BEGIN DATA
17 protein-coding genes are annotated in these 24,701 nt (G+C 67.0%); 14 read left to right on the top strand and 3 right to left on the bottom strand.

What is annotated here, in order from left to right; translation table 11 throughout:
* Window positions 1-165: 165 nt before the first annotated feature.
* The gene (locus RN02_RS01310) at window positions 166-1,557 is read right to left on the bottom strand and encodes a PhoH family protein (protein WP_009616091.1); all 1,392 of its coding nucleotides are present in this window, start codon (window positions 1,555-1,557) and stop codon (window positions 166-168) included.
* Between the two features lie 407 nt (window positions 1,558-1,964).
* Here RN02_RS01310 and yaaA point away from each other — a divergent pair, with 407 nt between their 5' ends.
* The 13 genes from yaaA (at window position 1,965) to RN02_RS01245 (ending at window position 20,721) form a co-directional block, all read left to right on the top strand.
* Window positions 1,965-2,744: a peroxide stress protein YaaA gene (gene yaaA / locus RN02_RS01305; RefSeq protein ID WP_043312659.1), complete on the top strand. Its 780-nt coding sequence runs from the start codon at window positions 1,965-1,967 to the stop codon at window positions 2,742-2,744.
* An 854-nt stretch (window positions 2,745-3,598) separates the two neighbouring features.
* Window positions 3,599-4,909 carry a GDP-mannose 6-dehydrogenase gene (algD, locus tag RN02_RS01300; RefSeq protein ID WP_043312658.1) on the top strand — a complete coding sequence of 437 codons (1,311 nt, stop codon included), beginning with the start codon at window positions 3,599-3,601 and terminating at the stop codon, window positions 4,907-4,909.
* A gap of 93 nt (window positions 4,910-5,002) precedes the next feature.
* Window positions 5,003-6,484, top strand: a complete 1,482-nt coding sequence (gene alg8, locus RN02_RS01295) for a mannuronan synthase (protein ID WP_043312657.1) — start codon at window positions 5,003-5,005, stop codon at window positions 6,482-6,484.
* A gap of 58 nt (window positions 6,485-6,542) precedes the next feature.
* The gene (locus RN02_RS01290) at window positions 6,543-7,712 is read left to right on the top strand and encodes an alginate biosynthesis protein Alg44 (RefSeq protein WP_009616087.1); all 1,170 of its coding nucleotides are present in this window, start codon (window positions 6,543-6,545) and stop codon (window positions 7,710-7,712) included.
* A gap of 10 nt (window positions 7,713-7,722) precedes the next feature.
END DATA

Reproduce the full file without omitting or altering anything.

17 protein-coding genes are annotated in these 24,701 nt (G+C 67.0%); 14 read left to right on the top strand and 3 right to left on the bottom strand.

What is annotated here, in order from left to right; translation table 11 throughout:
* Window positions 1-165: 165 nt before the first annotated feature.
* The gene (locus RN02_RS01310) at window positions 166-1,557 is read right to left on the bottom strand and encodes a PhoH family protein (protein WP_009616091.1); all 1,392 of its coding nucleotides are present in this window, start codon (window positions 1,555-1,557) and stop codon (window positions 166-168) included.
* Between the two features lie 407 nt (window positions 1,558-1,964).
* Here RN02_RS01310 and yaaA point away from each other — a divergent pair, with 407 nt between their 5' ends.
* The 13 genes from yaaA (at window position 1,965) to RN02_RS01245 (ending at window position 20,721) form a co-directional block, all read left to right on the top strand.
* Window positions 1,965-2,744: a peroxide stress protein YaaA gene (gene yaaA / locus RN02_RS01305; RefSeq protein ID WP_043312659.1), complete on the top strand. Its 780-nt coding sequence runs from the start codon at window positions 1,965-1,967 to the stop codon at window positions 2,742-2,744.
* An 854-nt stretch (window positions 2,745-3,598) separates the two neighbouring features.
* Window positions 3,599-4,909 carry a GDP-mannose 6-dehydrogenase gene (algD, locus tag RN02_RS01300; RefSeq protein ID WP_043312658.1) on the top strand — a complete coding sequence of 437 codons (1,311 nt, stop codon included), beginning with the start codon at window positions 3,599-3,601 and terminating at the stop codon, window positions 4,907-4,909.
* A gap of 93 nt (window positions 4,910-5,002) precedes the next feature.
* Window positions 5,003-6,484, top strand: a complete 1,482-nt coding sequence (gene alg8, locus RN02_RS01295) for a mannuronan synthase (protein ID WP_043312657.1) — start codon at window positions 5,003-5,005, stop codon at window positions 6,482-6,484.
* A gap of 58 nt (window positions 6,485-6,542) precedes the next feature.
* The gene (locus RN02_RS01290) at window positions 6,543-7,712 is read left to right on the top strand and encodes an alginate biosynthesis protein Alg44 (RefSeq protein WP_009616087.1); all 1,170 of its coding nucleotides are present in this window, start codon (window positions 6,543-6,545) and stop codon (window positions 7,710-7,712) included.
* A gap of 10 nt (window positions 7,713-7,722) precedes the next feature.